Often, such values may be found by writing a computer program to search for values with the required properties. One such set of three values requires five bits: ‘00000’, ‘01011’, and ‘11100’; these values could be used to encode the states “0”, “1”, and “don't care” respectively. TEC codes can be chosen to have properties such as ease of decoding, minimization of logic, or minimization of power. Since a limited number, and importantly a non-power-of-two number, of values are being encoded, TEC codes have an ability to be optimized for factors other than minimum distance.

Providing a larger minimum distance, and thus providing more error correction and/or detection “power” may require more bits in the encoded value. An example of three values that have a minimum distance of four from each other and can provide single-error correction and double-error detection is the three, six-bit values: ‘001000’, ‘010101’, and ‘110010’.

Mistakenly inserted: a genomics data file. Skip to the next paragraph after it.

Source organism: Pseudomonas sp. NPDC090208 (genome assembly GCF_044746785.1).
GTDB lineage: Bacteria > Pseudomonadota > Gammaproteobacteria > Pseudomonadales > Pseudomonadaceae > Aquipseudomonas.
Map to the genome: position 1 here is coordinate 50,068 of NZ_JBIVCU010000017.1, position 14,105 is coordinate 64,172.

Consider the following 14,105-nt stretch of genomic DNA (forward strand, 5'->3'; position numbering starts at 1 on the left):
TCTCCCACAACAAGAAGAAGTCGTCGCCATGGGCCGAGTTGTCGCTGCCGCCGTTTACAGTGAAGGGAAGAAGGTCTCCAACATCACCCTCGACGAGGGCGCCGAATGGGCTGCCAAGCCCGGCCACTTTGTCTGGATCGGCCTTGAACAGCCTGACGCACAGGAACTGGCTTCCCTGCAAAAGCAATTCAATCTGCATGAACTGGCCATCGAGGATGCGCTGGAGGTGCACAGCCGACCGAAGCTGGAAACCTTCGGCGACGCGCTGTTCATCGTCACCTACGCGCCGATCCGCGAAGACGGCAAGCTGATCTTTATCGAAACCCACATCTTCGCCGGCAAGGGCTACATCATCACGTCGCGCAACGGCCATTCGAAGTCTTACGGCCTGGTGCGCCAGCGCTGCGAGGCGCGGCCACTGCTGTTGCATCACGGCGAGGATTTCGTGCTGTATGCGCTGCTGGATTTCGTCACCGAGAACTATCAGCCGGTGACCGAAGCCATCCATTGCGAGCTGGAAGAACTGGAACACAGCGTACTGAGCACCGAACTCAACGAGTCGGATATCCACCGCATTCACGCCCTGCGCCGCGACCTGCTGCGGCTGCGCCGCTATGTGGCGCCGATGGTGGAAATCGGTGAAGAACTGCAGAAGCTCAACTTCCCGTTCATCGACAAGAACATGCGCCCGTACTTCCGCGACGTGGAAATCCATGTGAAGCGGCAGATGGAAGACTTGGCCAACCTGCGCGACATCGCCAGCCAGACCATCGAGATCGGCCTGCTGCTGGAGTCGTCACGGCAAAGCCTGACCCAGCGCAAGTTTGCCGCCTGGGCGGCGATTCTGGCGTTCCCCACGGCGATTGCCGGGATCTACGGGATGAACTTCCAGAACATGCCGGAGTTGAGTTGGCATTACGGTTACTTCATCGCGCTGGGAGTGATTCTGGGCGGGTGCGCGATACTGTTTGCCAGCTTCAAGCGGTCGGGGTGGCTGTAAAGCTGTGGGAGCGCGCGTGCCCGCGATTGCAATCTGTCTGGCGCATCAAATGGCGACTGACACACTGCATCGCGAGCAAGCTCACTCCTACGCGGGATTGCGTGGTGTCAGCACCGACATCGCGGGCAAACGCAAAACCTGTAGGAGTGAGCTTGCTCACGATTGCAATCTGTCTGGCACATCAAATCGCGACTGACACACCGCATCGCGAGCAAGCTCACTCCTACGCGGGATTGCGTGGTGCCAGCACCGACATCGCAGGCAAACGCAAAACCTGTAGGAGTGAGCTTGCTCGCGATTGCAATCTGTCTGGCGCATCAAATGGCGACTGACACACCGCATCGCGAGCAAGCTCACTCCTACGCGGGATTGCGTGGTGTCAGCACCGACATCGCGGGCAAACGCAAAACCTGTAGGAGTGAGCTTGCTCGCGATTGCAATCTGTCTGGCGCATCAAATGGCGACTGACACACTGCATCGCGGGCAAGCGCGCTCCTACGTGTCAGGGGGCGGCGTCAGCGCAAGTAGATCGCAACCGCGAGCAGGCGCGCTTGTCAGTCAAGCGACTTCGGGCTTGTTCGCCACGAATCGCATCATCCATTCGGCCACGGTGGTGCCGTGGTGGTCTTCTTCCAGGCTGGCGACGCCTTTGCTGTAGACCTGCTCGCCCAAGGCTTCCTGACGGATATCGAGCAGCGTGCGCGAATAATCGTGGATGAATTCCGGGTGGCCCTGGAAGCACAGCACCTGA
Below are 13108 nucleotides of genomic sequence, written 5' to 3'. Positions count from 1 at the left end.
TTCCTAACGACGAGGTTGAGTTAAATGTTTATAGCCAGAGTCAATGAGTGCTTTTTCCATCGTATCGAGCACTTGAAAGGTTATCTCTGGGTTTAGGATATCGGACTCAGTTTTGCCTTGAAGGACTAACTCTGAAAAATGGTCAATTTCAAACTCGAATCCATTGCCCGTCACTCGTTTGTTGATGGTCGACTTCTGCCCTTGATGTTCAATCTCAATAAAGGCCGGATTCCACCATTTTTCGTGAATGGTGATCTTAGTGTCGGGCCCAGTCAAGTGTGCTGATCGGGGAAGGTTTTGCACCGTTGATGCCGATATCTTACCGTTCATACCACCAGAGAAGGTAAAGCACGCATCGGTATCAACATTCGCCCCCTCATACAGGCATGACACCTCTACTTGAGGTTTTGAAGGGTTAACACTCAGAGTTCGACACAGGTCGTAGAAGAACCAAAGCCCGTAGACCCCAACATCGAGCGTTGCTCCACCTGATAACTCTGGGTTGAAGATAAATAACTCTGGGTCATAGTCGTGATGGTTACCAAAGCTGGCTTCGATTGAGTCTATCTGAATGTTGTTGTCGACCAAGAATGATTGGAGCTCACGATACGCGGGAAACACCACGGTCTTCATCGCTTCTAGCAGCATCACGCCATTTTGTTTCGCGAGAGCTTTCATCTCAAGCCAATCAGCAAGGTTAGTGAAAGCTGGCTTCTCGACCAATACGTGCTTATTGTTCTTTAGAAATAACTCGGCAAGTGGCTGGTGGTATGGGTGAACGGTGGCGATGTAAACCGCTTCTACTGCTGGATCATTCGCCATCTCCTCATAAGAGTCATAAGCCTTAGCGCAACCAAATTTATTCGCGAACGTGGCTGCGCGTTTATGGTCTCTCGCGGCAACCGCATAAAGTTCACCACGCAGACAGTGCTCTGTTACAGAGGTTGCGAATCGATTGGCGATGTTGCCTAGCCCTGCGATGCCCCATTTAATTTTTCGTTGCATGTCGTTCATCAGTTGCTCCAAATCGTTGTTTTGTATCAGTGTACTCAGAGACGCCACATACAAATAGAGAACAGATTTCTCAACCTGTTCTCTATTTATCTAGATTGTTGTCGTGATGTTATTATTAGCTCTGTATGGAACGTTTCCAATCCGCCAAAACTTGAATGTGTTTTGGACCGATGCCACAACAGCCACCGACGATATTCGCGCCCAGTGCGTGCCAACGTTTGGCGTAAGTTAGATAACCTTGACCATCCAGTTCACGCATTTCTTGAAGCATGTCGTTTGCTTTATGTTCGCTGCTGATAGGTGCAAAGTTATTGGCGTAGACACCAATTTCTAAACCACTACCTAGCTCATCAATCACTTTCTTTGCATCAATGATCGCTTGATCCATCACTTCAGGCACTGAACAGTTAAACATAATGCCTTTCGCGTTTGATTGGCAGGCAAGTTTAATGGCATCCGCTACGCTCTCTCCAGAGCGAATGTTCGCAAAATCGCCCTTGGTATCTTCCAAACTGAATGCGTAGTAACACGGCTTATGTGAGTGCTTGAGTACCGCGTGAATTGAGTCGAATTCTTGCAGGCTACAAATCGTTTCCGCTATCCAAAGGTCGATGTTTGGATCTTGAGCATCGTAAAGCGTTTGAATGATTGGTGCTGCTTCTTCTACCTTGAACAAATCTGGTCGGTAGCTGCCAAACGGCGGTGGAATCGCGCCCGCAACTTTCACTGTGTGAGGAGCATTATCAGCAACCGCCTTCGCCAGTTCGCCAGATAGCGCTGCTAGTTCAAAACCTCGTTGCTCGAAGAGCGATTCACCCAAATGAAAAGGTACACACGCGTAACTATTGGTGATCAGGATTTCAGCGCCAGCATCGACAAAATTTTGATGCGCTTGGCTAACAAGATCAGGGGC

TEC codes can provide even lower storage overhead when a state encoding is used to combine multiple bit positions of state. For example, two ternary bit positions have nine possible values between them. Hence, a TEC code to provide single-bit error correction for two bit positions needs to have nine possible values that have a minimum distance of three. The following nine, eight-bit hexadecimal values are such a code: 0x00, 0xe0, 0x38, 0x0e, 0x83, 0x6d, 0x5b, 0xd6, 0xff. To use this encoding, an association must be made between the values, and the desired states of the two bits being encoded. For example, the value 0x00 could represent the state where both ternary bit positions have the state “0”, and the value 0xff could represent the state where both ternary bit positions have the state “don't care”. The specific assignment of values to states can also be chosen to optimize one or more parameters of a particular implementation.